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1x: What are some of the more challenging aspects of shooting a band as unpredictable as Pearl Jam? How have things changed over the year’s with them, shooting some of their early shows and touring with the band in Europe and most recently shooting these recent “Home Shows” in Seattle?
Peterson:  Big shows have their own unique challenges. Access is one – I’m one of the few photographers they allow to shoot their whole shows. Being able to do two or more shows is always best too. There’s lots of changing light, mellow moments and then it all explodes into furious activity so it’s good to have an idea of how to pace yourself. Another challenge is making it memorable. A close up of Eddie singing or Mike during a guitar solo could be any show from the last several years, so often I go wide when others go long, trying to include as much of this crowd and stadium as possible. And work around monitors, security, video cameras etc. It can really take thinking outside of the box, knowing your f-stops and shutter speeds, and quick reflexes. And now I shoot the shows mostly with a digital Leica M10 manual focus rangefinder. Not the usual gear one thinks of for a stadium rock show but it works for me.
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1x: When did you first start making art?
Peterson: I first started photographing at the age of 12, but embarked on making art out of my love for music in the early eighties when I was in college. I had a vision of what live music photography should/could be and pursued that relentlessly.

1x: What was your first piece?
Peterson:
The first album cover I did was for Green River’s debut in 1985, “Come on Down” put out on Homestead records (Green River of course contained members of Pearl Jam and Mudhoney.)

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1x: What artists inspired you early on? What artist inspire you now?
Peterson:
Gary Winogrand, Diane Arbus, Bob Gruen, Ed Colver and many of the Melody Maker and NME photographers of the late seventies and early eighties. Now it’s Pari Dukovic of the New Yorker, Larry Fink, Alex Webb, Gueorgui Pinkhassov and many other Magnum or Magnum style photographers.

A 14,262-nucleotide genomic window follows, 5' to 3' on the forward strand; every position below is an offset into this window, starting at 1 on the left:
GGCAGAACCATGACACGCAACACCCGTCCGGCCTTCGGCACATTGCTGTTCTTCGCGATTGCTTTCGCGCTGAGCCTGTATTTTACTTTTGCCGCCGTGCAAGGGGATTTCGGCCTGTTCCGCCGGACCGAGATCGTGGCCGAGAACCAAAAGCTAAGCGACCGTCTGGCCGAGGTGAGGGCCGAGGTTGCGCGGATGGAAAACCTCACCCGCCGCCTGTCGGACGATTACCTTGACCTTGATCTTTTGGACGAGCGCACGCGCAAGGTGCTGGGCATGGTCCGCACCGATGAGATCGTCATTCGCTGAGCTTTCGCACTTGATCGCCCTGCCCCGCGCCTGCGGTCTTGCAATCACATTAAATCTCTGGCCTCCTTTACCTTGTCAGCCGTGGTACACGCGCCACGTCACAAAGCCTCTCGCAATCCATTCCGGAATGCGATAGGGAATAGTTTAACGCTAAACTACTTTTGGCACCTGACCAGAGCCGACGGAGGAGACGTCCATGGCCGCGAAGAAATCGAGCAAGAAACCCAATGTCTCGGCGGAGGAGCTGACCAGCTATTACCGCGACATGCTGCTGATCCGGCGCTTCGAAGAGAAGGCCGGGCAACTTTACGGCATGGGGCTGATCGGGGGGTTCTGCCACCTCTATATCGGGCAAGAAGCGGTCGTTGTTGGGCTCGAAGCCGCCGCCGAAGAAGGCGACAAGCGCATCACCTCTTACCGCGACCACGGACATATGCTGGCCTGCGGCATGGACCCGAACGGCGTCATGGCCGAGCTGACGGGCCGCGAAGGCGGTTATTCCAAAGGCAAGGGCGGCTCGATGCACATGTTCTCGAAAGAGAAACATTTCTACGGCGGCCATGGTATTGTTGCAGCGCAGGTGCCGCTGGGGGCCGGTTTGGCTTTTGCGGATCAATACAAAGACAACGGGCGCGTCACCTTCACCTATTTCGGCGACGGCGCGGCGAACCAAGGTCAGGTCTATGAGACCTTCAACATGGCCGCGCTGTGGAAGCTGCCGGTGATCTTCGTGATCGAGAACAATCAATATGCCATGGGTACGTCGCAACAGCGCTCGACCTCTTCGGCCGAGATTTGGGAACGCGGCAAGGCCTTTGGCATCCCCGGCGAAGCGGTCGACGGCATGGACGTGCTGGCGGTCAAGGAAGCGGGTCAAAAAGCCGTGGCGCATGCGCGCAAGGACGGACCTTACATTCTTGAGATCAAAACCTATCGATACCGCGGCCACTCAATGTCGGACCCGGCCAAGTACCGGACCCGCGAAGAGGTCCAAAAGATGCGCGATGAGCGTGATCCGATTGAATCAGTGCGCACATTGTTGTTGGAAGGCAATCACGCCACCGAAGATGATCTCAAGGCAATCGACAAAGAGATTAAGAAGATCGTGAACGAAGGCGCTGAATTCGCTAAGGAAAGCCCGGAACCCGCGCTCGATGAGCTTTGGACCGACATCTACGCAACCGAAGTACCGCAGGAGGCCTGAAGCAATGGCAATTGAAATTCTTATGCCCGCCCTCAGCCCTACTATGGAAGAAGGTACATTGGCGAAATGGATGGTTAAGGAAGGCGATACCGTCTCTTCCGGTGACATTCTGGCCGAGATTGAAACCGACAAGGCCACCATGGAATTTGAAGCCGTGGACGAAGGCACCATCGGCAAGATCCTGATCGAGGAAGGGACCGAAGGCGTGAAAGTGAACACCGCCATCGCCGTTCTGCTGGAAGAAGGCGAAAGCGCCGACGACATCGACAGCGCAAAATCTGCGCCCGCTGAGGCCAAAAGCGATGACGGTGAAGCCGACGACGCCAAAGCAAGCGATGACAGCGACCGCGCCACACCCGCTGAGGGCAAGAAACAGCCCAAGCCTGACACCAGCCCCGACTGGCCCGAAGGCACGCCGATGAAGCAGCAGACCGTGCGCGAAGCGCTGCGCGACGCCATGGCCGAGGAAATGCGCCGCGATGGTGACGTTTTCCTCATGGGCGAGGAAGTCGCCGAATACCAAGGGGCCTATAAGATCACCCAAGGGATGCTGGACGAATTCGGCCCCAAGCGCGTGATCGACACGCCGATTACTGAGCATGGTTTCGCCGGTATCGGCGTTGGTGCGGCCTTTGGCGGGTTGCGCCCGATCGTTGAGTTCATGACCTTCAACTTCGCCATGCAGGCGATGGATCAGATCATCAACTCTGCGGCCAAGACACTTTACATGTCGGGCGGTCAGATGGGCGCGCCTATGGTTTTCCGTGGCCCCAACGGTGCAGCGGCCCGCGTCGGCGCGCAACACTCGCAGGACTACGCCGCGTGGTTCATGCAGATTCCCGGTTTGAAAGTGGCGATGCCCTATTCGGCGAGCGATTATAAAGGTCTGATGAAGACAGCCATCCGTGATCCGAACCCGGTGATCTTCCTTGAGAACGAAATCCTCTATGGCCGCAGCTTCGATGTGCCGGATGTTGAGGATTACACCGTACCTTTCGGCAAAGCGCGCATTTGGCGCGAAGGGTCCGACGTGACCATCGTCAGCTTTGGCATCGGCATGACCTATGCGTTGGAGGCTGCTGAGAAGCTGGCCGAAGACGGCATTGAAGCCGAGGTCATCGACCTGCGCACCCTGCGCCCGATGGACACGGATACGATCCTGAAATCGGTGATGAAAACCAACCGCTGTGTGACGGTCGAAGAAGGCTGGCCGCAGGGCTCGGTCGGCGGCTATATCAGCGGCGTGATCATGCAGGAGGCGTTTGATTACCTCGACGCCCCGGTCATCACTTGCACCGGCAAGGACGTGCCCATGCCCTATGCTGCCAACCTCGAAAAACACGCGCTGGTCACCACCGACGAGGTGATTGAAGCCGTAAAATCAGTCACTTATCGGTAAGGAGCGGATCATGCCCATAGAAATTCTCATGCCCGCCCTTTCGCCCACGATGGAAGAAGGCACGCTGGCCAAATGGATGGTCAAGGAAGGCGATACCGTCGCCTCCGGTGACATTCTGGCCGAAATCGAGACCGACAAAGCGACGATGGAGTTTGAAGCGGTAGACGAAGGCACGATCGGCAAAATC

1x: Do you listen to music while you work? If so what?
Peterson:
I listen to music if I’m actually photographing a band playing, of course, but at my computer it’s mostly a mix of old Blue Note jazz, newer electronics, world music or older rock and roll.

1x: If you could collaborate with any living artist who would it be and why? Any deceased artists?
Peterson:
PJ Harvey. Holdover from a serious crush in the early nineties I suppose. [For the latter] Jimi Hendrix. Because I live in the neighborhood he grew up in.

1x: What was the first piece of art that you bought? The last?
Peterson:
Funny, I can’t think of it. I’ve always traded with other artists, and pretty sure whatever it was I still have it. I blew a lot of money on photo books mostly. Now I limit myself to one per year! The last was a piece on plywood by some local skate artists called Shig. It was actually their display for smaller pieces, but I liked it best so bought it out from under them. Hangs on the wall next to my desk.

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Read The Full Article + See More Photos @ Vogue

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1x: Any big shows or events coming up that you’d like to share?
Peterson: I do have 50-60 images in a slide show running during the Pearl Jam exhibit that just opened here at MoPop. The thing I’m most excited about is the collaboration I just did with the Japanese designer Takahiro Miyashita, aka The Soloist. My first write up in Vogue magazine!

1xRUN: Where else can people find you?
Charles Peterson:
WebsiteInstagram + Facebook @charles.peterson.photographer

-1xRUN